The challenges in the NBL are no different, where players come with much more experience and the added benefit of physical maturation. This past season for the Sydney Kings, Brian Bowen averaged 6.3 points and 3.2 rebounds per game, logging around 15 minutes a night.
Ferguson averaged similar minutes while posting 4.6 points and 1.1 rebounds per game. But in Ferguson’s Australian journey lies, according to Loeliger, a solid example of Next Stars’ benefits to NBA aspirants.
“Terrance averaged about [15 minutes a game], but starting out, he played even fewer minutes. He was coming off the bench for five, seven minutes a game. By the end of the season, he was starting,” Loeliger said. “That is a good case study in itself, that he made good progress in the course of a season.
“What you’re doing is preparing those bodies to play against bigger, more physical athletes,” he continued. “It’s not just about the minutes they get on court. The minutes they spend off-court, in the weight room with good strength and conditioning coaches are just as important.”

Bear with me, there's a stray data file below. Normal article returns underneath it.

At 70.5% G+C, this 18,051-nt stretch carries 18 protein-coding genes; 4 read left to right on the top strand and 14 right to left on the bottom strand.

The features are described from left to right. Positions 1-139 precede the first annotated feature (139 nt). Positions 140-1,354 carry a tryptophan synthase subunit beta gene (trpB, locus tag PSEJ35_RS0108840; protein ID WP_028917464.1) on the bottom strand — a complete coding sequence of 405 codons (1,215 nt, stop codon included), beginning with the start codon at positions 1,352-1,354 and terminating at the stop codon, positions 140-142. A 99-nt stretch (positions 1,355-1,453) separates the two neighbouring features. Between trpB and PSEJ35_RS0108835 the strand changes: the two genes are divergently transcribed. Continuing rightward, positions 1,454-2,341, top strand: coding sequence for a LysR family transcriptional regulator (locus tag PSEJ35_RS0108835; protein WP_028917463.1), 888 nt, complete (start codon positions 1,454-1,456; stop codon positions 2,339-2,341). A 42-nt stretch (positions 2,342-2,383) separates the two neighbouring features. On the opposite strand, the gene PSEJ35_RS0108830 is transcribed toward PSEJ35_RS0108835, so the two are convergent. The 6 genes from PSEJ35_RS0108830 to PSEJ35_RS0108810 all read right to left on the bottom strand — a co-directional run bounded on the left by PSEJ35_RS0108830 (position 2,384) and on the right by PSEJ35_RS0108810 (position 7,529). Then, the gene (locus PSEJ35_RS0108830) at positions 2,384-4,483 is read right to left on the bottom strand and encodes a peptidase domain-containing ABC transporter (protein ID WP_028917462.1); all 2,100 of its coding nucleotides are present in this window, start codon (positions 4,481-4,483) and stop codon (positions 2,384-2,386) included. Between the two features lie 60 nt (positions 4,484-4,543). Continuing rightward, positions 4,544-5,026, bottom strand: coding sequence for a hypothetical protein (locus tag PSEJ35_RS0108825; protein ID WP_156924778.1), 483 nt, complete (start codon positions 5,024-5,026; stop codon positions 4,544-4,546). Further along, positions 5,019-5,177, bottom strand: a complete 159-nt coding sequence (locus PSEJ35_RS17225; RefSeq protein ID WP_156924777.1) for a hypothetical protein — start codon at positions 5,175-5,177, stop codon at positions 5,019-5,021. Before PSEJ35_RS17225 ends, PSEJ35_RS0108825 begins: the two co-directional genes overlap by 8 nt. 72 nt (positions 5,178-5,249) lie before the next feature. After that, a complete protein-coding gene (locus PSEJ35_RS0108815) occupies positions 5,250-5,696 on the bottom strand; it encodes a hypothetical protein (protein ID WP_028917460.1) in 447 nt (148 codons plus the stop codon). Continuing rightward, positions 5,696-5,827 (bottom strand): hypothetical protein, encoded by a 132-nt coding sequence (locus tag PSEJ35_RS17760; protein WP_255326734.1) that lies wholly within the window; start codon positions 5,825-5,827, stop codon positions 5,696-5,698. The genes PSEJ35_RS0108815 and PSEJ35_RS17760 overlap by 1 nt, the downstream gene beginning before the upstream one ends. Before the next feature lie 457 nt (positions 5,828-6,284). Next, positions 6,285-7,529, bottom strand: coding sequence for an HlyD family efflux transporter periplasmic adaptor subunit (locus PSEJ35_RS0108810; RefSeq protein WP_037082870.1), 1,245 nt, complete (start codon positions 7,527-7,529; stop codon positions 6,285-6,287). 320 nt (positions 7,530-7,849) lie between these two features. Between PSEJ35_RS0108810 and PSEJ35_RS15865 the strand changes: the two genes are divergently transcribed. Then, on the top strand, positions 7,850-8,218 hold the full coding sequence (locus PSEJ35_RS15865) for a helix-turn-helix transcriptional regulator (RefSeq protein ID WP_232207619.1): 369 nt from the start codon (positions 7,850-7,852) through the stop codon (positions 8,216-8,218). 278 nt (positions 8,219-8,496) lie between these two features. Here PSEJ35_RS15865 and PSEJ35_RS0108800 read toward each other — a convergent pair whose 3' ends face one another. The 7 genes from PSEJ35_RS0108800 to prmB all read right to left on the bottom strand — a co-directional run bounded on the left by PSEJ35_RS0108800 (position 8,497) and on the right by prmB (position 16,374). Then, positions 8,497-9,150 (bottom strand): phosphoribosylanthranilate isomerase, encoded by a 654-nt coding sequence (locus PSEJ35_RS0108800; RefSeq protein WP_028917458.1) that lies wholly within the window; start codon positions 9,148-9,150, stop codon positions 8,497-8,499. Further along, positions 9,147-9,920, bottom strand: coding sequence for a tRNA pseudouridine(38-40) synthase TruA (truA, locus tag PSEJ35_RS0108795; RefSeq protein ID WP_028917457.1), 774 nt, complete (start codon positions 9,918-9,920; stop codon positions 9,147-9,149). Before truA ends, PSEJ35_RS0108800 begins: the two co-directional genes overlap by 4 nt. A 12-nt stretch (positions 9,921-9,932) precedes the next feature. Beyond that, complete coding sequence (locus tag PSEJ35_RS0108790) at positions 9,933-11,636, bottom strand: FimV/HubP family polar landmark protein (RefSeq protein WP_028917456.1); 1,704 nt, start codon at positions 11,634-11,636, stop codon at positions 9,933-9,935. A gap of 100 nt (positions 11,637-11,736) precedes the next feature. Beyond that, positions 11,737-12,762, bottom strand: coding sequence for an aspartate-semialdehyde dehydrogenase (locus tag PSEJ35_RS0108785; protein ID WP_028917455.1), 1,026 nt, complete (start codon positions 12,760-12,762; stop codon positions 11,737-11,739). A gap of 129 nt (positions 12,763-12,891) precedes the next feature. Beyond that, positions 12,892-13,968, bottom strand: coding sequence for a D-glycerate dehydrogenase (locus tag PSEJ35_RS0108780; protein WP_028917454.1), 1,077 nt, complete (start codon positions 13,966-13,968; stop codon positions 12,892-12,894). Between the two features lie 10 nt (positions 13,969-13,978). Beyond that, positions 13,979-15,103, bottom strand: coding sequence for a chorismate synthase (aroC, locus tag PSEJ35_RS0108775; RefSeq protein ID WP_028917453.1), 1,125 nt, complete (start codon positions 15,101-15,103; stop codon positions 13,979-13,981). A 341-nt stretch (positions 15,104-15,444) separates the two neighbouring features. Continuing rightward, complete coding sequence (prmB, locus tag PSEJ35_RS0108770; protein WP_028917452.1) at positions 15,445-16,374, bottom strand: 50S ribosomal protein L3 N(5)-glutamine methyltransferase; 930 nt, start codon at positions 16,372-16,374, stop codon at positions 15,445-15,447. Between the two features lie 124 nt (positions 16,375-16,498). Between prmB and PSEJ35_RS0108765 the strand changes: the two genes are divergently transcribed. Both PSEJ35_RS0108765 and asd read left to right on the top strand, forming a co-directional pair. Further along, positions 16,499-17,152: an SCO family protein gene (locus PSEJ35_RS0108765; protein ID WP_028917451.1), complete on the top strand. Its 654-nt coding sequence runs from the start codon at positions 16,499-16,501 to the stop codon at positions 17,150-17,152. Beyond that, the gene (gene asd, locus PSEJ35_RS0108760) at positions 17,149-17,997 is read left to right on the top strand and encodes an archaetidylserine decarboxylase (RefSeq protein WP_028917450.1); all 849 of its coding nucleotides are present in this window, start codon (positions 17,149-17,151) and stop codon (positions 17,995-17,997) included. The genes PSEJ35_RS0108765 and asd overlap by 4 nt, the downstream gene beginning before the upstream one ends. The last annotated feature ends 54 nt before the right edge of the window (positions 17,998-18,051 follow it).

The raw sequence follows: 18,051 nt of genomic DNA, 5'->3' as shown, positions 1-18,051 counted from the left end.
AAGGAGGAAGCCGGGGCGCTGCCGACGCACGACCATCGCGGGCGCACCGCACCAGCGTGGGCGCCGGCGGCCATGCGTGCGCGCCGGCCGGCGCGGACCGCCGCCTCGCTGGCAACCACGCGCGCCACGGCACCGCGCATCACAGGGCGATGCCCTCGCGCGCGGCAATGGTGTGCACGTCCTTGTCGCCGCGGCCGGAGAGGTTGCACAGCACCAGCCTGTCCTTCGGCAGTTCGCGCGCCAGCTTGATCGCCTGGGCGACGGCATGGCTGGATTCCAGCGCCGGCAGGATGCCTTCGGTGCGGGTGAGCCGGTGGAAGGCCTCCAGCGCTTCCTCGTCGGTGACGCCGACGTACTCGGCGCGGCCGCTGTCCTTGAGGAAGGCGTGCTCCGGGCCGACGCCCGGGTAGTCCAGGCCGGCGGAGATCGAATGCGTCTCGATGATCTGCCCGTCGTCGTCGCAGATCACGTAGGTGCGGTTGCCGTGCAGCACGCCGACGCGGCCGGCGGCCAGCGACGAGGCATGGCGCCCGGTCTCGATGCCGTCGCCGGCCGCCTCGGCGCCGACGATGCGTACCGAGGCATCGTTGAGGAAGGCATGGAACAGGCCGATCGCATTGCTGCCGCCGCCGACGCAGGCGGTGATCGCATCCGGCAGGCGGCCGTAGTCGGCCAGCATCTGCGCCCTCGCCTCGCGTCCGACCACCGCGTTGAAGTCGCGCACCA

And in the same way that some straight-to-the-pros NBA prospects a generation ago needed time to adapt, it also had instant impact rookies. Logic dictates the same should be true for the NBL, with Hampton a prime contender to do just that.
His prospect credentials go beyond the offers he received from collegiate powers, or the professional leagues that sought his presence. The latest ESPN.com NBA Draft projections have him tabbed as the No. 6 pick of the 2020 class.
Hampton’s signing continues a wave of positive momentum for the NBL’s profile stateside. Teams from the league embarked on exhibition tours against NBA competition to tip off the 2018-19 campaign. NBL and NBA teams will face again in 2019, with one noteworthy angle: Hampton and the New Zealand Breakers face Ferguson and the Oklahoma City Thunder as part of the tour.
Meanwhile, in the days following Hampton’s announcement, native Australian Andrew Bogut played a pivotal role in the Golden State Warriors’ NBA Finals Game 2 win over the Toronto Raptors.
Before rejoining his onetime NBA team late this season, Bogut averaged 11.4 points, 11.6 rebounds, and 3.4 assists per game for the NBL’s Sydney Kings. And it wasn’t just Bogut, a former No. 1 overall NBA Draft pick and contributor to the first of Golden State’s championships since 2015, making the transition from the NBL to NBA.